- Although you don’t need any application beside GIT to the work, sometime is a pain doing the work in command line. I suggest the usage of a GIT client. I use Atlassian SourceTree (http://www.sourcetreeapp.com), it is great and work both in Windows and Mac. It helps you to keep track about your repositories and can sync with github and bitbucket.
- If you like and want to use the command line, don’t forget to add files before committing. They are not added by default.
- GitIgnore is your friend. Use it and abuse it. This functionality help you to keep out of track unneeded files. Very helpful in Visual Studio projects.
- Don’t forget, just don’t, to add to GitIgnore any file that you have containing usernames, passwords, connection strings, etc. One in the Web, you can’t control who sees it, an by a security measure you have to change all services credentials. A huge pain in the head. 😛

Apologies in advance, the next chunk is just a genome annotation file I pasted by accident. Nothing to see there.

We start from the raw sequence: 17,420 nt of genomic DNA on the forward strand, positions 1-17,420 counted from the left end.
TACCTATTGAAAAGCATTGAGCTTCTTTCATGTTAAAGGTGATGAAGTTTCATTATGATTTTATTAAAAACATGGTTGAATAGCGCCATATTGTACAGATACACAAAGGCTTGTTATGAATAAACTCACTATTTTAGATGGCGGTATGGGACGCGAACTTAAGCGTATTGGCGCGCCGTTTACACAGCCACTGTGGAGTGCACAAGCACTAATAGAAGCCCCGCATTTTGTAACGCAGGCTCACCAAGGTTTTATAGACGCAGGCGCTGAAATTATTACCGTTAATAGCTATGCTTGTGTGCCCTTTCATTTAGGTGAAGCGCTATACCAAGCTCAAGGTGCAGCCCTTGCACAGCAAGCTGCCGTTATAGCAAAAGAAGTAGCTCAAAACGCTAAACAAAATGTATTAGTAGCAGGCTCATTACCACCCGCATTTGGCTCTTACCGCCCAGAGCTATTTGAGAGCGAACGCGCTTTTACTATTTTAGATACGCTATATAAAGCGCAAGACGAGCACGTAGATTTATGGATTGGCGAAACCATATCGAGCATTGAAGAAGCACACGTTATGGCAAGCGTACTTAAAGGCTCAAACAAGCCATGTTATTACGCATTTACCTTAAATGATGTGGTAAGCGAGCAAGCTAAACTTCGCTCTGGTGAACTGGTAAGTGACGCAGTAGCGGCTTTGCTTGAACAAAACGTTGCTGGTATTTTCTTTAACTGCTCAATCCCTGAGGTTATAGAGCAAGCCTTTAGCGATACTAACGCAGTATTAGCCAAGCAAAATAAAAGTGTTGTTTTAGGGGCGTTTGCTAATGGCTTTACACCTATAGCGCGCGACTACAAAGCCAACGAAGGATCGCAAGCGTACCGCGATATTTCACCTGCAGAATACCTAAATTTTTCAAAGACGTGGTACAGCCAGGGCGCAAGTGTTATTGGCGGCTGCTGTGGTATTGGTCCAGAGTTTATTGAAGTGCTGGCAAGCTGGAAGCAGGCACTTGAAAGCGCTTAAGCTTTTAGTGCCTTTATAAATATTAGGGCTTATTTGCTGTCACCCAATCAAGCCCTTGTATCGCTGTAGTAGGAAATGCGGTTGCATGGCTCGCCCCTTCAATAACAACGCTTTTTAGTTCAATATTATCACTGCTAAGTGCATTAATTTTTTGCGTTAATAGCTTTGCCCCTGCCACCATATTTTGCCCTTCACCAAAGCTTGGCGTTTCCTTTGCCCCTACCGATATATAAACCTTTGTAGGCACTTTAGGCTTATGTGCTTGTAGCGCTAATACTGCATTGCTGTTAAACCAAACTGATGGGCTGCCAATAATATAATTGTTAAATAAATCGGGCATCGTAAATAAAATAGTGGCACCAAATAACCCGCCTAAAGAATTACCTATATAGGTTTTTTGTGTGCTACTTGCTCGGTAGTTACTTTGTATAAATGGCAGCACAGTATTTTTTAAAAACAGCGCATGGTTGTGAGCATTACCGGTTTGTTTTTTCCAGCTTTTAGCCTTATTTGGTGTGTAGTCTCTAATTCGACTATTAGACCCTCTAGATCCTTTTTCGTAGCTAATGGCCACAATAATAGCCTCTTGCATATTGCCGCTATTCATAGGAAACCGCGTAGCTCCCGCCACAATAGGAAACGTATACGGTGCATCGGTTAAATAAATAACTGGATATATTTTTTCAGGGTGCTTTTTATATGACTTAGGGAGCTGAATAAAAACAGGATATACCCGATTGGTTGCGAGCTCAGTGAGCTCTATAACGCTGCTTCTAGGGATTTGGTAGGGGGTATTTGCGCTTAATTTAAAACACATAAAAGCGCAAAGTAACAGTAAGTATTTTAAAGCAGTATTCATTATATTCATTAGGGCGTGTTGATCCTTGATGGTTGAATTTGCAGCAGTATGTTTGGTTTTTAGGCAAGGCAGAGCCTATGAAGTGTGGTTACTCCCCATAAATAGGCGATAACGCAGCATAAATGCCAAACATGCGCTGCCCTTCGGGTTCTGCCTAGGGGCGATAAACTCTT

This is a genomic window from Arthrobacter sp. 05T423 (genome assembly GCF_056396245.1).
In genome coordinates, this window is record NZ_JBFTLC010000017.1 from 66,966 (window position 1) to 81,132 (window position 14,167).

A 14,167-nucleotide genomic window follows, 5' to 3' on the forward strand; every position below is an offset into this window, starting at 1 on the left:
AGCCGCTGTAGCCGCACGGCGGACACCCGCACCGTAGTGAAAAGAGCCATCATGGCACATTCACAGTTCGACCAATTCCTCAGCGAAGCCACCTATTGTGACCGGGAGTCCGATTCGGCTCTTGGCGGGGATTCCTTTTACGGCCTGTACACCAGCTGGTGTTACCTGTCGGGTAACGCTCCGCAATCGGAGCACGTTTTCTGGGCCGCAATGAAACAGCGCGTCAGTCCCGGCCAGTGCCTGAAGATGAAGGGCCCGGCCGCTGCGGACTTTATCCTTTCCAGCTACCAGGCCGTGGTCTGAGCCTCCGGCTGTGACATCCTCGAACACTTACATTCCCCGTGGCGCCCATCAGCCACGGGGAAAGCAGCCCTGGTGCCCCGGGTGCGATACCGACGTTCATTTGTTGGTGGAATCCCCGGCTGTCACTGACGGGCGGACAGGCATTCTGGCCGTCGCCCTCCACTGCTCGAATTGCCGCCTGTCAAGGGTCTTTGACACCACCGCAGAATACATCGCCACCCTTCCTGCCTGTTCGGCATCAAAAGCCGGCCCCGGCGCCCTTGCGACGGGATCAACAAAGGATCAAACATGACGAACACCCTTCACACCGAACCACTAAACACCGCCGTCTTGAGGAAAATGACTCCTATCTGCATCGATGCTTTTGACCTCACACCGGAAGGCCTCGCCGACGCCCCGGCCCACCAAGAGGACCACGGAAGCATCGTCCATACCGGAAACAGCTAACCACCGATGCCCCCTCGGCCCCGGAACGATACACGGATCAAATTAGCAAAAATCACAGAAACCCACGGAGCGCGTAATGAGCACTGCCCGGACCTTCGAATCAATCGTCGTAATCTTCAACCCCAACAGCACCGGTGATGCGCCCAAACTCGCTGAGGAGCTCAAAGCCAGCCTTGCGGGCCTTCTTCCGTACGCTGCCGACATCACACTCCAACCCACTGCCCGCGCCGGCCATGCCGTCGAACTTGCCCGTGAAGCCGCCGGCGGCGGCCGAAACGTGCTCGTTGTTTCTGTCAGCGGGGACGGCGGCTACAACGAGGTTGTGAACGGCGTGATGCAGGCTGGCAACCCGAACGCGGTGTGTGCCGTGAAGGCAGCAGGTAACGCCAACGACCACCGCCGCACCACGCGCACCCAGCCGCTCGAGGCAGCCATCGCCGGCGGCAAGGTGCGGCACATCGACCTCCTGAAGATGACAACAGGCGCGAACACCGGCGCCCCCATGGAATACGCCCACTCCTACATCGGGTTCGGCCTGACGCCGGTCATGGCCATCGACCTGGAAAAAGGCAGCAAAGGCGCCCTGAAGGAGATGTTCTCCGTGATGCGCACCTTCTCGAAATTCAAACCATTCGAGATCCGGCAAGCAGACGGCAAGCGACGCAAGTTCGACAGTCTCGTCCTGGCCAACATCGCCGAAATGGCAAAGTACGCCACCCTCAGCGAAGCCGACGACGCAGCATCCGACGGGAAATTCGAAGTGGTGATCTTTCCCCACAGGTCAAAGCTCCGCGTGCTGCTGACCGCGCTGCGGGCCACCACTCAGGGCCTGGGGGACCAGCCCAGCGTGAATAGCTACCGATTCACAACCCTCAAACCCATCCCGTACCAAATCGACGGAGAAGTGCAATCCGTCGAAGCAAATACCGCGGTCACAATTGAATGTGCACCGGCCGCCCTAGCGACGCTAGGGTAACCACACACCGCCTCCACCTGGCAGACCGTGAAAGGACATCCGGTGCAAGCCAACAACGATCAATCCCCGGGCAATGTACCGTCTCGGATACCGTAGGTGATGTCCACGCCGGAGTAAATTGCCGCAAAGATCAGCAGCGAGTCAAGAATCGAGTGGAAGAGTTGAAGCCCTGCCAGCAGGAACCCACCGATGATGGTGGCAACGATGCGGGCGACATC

Just a few insights to those who are a bit distracted 🙂
Keep it tuned.
Some time ago i posted about a event that I participated
Here is the video:
A not so long ago i had a course of Business Intelligence and for the course project i had to build a data-mart with the dimensions and fact tables. I admit that i don’t like the Excel, although it has many advantages I …. hate him :-).
Because I was a little stressed, I didn’t stop to think how to do the work and start creating a sheet to the dimensions and the fact tables and an extra sheet to the “inner join of all dimensions and fact table”. A real pain in the … hand.